Sasheer Zamata knows most people will recognize her from Saturday Night Live. The long-running show hired her in 2014, then promoted her to repertory player in 2015. But there’s more to Zamata than SNL, as her new Seeso stand-up special Pizza Mind proves repeatedly: She’s a fiercely funny and intelligent comedian everyone should be watching.
What makes Zamata all the more funnier is her honesty, a trait she likely gets from her mother, whom she describes as “unabashedly blunt.” Whether she’s acknowledging the recognition SNL grants (and the intense rigor such a job requires), or some audiences members’ inability to differentiate her from one-time SNL host Kerry Washington, Zamata never cushions her jokes. Even when, as happens in Pizza Mind on occasion, she decides to amplify her stand-up with animations, sketch reenactment, or musical numbers.
Your mother’s steering wheel story reminded me of the time I played Cards Against Humanity with my parents. There were tears.
That’s really funny. Yes, when that happens — when you get to an age when you’re like, “Oh wait a minute, now my parents are just freely telling me information that I just did not want to know.” It’s the best and the worst.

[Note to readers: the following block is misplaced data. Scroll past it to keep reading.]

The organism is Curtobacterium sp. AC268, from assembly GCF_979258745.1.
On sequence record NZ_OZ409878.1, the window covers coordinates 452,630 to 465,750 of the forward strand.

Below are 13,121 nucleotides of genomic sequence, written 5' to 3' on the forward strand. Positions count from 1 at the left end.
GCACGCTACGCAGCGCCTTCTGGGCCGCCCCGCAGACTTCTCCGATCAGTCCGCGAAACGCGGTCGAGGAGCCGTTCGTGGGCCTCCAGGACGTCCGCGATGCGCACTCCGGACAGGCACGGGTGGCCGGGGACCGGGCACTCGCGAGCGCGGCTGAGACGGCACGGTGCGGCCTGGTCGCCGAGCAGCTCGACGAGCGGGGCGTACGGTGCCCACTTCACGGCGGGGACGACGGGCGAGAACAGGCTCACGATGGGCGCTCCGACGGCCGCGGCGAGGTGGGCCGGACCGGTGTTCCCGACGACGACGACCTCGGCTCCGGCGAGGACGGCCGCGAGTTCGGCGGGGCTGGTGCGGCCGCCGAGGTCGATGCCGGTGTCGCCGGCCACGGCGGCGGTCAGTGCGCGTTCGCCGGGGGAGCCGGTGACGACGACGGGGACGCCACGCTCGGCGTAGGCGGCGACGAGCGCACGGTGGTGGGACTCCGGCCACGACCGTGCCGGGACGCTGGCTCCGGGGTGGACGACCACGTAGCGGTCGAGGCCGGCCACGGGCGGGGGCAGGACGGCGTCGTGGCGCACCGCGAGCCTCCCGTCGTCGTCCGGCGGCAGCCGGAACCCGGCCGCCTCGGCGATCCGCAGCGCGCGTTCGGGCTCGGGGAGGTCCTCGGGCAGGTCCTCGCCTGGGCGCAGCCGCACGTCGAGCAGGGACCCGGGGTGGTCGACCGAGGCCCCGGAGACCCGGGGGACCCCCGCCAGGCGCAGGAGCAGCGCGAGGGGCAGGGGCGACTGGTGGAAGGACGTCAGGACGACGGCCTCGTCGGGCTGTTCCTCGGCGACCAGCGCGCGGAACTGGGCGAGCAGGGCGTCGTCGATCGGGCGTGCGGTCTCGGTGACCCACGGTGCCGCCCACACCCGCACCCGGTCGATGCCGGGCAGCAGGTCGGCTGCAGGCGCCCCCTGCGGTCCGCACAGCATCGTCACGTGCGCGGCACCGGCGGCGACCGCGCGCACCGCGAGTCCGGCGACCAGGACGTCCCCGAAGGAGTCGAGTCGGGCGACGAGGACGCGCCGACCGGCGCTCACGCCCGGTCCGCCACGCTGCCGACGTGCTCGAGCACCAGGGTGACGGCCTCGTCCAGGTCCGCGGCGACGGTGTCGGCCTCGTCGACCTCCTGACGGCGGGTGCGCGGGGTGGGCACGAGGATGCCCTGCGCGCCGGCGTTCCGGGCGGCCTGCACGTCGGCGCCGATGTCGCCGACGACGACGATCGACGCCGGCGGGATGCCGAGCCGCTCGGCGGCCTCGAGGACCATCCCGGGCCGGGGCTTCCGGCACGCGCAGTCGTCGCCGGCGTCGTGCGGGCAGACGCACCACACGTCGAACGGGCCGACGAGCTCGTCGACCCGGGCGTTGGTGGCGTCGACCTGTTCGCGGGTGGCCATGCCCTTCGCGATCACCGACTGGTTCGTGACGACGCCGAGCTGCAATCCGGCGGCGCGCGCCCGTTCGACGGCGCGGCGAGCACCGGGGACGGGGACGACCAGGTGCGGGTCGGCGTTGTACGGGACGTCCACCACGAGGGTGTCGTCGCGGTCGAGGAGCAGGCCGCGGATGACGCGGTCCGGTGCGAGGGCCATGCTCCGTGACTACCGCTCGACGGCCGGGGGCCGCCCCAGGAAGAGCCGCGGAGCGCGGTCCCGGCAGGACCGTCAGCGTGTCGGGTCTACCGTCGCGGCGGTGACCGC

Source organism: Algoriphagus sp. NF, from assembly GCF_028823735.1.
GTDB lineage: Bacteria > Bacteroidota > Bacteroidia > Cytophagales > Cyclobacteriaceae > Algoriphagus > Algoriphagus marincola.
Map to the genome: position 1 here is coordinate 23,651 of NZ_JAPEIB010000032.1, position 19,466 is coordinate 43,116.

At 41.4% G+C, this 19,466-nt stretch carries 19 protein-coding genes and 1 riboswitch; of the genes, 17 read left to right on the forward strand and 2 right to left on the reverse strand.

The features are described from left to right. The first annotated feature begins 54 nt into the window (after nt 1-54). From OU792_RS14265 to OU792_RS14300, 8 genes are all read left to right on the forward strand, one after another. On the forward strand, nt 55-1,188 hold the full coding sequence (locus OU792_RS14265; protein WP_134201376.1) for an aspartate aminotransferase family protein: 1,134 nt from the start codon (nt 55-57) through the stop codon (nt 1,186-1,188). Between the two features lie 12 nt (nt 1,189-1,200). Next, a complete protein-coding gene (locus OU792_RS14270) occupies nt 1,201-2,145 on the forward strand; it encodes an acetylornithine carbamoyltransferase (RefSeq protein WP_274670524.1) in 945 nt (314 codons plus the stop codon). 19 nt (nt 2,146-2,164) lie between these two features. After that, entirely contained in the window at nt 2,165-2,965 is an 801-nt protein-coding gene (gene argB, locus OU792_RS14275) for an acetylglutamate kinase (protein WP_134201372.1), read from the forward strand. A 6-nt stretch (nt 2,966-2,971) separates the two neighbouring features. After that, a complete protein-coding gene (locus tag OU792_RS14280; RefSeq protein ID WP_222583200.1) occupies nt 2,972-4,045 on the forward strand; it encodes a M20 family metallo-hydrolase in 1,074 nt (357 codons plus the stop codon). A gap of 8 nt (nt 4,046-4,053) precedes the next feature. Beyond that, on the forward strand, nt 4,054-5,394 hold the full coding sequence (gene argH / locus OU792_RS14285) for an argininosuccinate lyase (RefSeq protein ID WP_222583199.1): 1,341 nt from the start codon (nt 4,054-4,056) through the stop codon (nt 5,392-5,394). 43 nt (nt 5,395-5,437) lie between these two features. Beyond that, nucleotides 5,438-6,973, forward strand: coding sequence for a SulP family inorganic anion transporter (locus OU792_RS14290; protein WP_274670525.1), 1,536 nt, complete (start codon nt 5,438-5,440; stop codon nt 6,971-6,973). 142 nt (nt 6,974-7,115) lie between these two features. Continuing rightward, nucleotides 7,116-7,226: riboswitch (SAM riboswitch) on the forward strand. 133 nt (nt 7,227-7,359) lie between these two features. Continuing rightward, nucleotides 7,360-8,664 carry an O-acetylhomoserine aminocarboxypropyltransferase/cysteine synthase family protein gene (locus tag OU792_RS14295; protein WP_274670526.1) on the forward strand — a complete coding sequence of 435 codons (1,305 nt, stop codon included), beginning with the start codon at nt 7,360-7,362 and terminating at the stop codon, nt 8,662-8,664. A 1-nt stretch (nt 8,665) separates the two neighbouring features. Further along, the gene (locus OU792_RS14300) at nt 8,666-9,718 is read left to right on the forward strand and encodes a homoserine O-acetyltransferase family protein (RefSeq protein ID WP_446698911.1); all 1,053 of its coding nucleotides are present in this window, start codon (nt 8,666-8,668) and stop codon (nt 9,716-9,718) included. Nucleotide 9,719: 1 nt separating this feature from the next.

Pizza Mind animates or sketches certain parts of your routine, a la Shorties Watchin’ Shorties or Comedy Central Re-Animated. So when you started telling the steering wheel story, my first thought was: “She’s about to do that here.”
I feel like my mom would be so pissed if we did, but maybe she wouldn’t. She surprises me sometimes. She asked me what jokes I was going to do, and I’ve been including my mom in a lot of my onstage stories. Ever since I started doing stand-up, I think. She’s just so entertaining, and I can’t help but talk about her. She was like, “Which jokes are you going to tell about me?” So I told her the dragon one and the bit about her acting. After a while I felt confident enough to tell her about the steering wheel story. She immediately said, “Oh good! I like that one.” I was like, “What?”
She just likes it.
I’m always curious about what the family thinks about a comedian’s routines about them. I guess you’ve already answered that question.